The below is a post from Iowa ACP (immediate-past) Governor Scott Vogelgesang, MD.
It was fitting that Philadelphia was the location for the American College of Physicians (ACP) Internal Medicine Meeting last month. In the same city where our nation’s constitution was written, it is no small stretch to imagine that tenacity, compromise, and hope for the future may be baked right into the bricks of some of its cobblestone streets. That same spirit of promise infused ACP’s series of events over the week as the nation’s largest medical-specialty organization celebrated its successes and discoveries and strategized for both the future of our profession as well as our role in health care.
For the last four years I have served as governor of the Iowa Chapter of the ACP and this last year has been one for taking stock and handing over the reins to the very worthy W. John Yost, MD, FACP, an educational leader and talented general internist in Des Moines. This transition put me in a reflective mood understandably and I wanted to share with you my observations about ACP and Internal Medicine in general.
It will come as no surprise to many of you that internists nationally are as divided as the country itself. We all share the same goal of improving our patients’ health and lives, but there are many strong, opposing ideas about the best ways to achieve that. Resolutions that came to a vote last month in Philadelphia often passed or failed on narrow margins. Tensions over these positions or whether to even take a position at all, in areas like gun control or climate change, are just as palpable as in the popular press. Despite differing opinions and strongly held convictions, the discussions were always professional and respectful.
Furthermore, I was frequently encouraged by internists’ abilities to always bring the discussion back to that shared goal of what is best for patients, of a common language and belief in science, reproducibility, and data. And that helped us make real progress on how to respond to national trends in American health care. We face a real crisis on many fronts and because that list of fronts is long, we had to decide which to tackle first as an organization. Rising prescription drug prices, diminishing numbers of primary care providers, and a crushing administrative burden increasing the risk for physician burn-out rose to the top of our priorities.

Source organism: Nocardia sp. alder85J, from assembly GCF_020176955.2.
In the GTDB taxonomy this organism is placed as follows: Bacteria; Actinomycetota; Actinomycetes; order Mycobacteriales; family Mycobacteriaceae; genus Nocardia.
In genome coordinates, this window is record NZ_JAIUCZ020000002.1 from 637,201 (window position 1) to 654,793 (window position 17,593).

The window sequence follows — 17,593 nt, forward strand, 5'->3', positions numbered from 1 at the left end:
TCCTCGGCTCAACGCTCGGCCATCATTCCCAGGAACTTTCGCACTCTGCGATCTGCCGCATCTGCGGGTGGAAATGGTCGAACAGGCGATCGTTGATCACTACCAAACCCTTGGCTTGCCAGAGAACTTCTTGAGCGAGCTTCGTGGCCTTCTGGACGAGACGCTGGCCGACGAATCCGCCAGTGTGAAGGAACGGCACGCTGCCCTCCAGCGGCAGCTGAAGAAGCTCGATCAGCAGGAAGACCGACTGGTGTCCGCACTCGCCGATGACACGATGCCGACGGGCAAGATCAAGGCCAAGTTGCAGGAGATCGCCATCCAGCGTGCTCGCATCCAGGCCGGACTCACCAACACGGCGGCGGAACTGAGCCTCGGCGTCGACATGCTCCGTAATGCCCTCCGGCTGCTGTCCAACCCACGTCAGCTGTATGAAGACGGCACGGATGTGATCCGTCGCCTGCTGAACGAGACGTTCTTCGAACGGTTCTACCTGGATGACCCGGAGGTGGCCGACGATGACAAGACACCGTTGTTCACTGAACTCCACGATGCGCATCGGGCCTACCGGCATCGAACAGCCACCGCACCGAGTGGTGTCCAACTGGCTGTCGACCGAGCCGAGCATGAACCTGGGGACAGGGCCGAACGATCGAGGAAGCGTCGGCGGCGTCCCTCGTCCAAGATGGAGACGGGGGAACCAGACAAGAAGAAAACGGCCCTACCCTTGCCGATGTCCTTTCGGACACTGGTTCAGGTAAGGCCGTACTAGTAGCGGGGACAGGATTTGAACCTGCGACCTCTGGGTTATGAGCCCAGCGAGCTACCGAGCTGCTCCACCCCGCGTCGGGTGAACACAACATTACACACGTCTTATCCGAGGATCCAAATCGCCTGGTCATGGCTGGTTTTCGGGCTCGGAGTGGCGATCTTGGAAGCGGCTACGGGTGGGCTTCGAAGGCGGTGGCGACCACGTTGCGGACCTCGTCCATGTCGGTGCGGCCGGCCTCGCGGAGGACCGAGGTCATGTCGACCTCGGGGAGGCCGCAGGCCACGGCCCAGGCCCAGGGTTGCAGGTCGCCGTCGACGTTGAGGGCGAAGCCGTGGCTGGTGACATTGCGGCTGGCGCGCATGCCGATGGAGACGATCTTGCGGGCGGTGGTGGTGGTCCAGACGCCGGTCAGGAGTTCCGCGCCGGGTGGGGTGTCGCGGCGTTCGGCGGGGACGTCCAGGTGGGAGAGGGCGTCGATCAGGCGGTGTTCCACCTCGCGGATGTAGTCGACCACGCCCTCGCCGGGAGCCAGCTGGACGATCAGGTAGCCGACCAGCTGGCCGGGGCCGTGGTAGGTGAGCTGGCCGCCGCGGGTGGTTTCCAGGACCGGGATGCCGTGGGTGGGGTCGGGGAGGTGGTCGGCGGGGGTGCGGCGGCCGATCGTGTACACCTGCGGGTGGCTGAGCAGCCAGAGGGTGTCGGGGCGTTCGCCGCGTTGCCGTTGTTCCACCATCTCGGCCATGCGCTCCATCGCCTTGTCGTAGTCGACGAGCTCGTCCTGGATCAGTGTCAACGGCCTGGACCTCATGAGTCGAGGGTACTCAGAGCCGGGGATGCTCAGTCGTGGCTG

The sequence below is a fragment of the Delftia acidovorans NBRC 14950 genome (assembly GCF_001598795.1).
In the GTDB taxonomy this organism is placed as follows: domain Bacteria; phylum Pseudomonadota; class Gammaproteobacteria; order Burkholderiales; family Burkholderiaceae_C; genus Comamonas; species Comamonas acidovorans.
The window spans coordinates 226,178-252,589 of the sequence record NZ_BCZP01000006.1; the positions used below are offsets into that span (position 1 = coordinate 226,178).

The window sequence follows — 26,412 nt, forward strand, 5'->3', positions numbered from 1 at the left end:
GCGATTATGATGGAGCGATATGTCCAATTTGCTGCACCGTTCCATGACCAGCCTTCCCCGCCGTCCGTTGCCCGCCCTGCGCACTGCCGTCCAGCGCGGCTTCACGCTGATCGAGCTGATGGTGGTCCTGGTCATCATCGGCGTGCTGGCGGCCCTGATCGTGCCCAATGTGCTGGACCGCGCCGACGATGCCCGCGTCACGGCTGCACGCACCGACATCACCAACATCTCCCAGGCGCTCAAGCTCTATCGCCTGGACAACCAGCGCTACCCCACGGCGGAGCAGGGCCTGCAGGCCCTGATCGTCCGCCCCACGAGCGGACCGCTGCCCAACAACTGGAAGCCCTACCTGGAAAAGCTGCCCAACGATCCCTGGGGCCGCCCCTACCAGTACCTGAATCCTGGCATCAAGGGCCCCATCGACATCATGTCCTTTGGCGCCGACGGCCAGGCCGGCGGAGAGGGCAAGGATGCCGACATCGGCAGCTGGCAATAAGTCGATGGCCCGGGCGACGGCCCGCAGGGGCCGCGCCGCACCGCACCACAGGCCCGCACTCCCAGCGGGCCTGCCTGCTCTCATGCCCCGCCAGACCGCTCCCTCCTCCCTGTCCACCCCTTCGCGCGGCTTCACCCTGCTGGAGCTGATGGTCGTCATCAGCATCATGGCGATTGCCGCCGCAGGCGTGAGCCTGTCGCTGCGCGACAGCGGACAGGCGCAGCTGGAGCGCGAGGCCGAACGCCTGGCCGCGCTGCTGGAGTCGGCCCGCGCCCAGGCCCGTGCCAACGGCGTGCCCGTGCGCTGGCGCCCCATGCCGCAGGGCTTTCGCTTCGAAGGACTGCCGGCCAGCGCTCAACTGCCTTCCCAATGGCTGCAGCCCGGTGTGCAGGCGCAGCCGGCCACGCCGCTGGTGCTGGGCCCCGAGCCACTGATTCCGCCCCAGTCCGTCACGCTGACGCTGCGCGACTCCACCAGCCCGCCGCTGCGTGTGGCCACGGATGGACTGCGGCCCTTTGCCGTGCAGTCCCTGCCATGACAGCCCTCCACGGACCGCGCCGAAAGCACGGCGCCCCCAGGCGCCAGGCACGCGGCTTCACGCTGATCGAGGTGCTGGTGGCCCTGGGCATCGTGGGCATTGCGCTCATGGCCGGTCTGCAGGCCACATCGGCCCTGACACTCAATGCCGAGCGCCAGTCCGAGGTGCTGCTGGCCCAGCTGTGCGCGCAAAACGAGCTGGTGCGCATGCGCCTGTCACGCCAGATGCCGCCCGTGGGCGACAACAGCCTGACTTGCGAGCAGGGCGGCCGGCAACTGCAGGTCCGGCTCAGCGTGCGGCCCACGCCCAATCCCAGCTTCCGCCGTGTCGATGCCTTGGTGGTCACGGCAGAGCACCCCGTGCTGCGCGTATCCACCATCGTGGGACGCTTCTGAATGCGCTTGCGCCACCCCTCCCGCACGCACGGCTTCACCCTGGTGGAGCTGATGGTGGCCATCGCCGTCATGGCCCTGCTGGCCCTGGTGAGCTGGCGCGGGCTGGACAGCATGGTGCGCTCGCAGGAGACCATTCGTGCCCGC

Other topics of discussion included how to support health care access for all, the role of advanced practice providers, and the American Board of Internal Medicine’s Maintenance of Certification process. New strategies for addressing these topics were raised and in the coming weeks three new white papers will appear from ACP with recommendations on dealing with many of these issues.
While at Philadelphia, it was clear to me that there are many enthusiastic, ambitious younger colleagues who love internal medicine, who want to take care of patients, and who are ready to fight for the policies and positions that can make our work more effective and to ensure protections for our patients.
I would encourage all to get involved with ACP or a similar professional organization (especially if you are just starting out in your career) to ensure your voice is heard, to ensure we value our profession and protect our patients. There is strength in numbers.